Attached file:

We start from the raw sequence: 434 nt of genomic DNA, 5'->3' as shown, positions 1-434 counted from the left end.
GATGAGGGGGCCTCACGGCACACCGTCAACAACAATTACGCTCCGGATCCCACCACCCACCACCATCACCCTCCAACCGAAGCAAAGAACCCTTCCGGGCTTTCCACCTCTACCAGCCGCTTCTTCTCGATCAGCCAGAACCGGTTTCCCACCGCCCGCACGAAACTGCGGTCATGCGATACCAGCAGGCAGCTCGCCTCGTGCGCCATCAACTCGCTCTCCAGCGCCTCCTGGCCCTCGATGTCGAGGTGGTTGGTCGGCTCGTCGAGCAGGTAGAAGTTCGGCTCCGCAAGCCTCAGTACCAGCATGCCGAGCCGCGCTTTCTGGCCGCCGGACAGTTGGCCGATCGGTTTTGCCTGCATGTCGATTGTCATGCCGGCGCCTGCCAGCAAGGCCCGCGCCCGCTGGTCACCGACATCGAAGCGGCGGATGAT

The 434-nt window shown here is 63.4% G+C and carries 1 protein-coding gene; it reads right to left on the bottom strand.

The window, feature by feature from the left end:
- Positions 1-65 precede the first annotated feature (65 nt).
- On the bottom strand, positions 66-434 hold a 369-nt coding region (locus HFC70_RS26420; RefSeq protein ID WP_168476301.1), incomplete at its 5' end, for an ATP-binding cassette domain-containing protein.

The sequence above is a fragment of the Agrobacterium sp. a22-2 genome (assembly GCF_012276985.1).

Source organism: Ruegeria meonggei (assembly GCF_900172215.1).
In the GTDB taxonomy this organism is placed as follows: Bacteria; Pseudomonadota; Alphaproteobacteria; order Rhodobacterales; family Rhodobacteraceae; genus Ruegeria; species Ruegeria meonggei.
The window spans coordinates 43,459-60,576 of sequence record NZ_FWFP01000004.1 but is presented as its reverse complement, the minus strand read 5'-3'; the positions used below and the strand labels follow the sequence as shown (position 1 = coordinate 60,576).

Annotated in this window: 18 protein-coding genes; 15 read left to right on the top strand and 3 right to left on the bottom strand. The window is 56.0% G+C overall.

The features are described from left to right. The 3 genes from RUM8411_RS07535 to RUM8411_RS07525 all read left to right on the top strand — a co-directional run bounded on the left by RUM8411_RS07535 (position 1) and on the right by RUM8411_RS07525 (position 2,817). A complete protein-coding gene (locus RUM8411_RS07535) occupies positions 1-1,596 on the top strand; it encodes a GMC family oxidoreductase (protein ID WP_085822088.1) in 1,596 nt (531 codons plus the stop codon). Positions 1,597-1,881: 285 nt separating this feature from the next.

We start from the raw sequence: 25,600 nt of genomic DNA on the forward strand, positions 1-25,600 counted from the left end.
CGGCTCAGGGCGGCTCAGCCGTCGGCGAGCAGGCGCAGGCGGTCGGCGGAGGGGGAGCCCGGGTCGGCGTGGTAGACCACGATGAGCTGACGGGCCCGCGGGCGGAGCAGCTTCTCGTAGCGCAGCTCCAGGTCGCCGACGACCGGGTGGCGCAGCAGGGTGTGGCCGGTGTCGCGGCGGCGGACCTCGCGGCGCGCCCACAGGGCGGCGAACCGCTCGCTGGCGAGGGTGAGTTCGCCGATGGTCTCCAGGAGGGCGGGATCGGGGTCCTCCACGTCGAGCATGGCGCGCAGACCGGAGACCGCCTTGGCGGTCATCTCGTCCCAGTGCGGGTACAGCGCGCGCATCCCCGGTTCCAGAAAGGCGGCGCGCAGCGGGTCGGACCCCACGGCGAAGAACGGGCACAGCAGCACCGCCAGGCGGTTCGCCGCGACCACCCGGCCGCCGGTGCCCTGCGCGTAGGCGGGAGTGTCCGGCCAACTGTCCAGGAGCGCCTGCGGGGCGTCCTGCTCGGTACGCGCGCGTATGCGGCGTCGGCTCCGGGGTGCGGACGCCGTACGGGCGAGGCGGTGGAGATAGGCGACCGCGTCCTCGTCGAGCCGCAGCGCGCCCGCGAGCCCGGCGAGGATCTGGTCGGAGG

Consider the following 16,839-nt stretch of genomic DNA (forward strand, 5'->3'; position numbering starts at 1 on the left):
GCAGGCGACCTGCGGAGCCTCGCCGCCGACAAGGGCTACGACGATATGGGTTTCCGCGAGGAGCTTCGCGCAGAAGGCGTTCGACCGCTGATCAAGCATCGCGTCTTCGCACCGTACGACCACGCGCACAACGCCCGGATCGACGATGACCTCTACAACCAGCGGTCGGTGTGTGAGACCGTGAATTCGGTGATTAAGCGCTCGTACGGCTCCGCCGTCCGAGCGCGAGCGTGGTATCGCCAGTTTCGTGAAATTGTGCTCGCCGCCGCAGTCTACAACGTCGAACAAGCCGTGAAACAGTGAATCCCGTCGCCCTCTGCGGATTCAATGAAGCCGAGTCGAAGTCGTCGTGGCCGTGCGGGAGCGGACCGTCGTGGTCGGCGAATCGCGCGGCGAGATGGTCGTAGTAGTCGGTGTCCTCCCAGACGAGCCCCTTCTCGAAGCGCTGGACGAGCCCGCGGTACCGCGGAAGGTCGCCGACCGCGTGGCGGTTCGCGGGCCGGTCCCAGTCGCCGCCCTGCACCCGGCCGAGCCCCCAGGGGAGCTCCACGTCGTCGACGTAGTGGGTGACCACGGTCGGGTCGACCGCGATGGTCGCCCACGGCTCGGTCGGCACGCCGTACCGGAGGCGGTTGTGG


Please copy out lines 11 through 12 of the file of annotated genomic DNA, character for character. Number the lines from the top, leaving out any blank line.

Annotated in this window: 18 protein-coding genes; 15 read left to right on the top strand and 3 right to left on the bottom strand. The window is 56.0% G+C overall.

The features are described from left to right. The 3 genes from RUM8411_RS07535 to RUM8411_RS07525 all read left to right on the top strand — a co-directional run bounded on the left by RUM8411_RS07535 (position 1) and on the right by RUM8411_RS07525 (position 2,817). A complete protein-coding gene (locus RUM8411_RS07535) occupies positions 1-1,596 on the top strand; it encodes a GMC family oxidoreductase (protein ID WP_085822088.1) in 1,596 nt (531 codons plus the stop codon). Positions 1,597-1,881: 285 nt separating this feature from the next.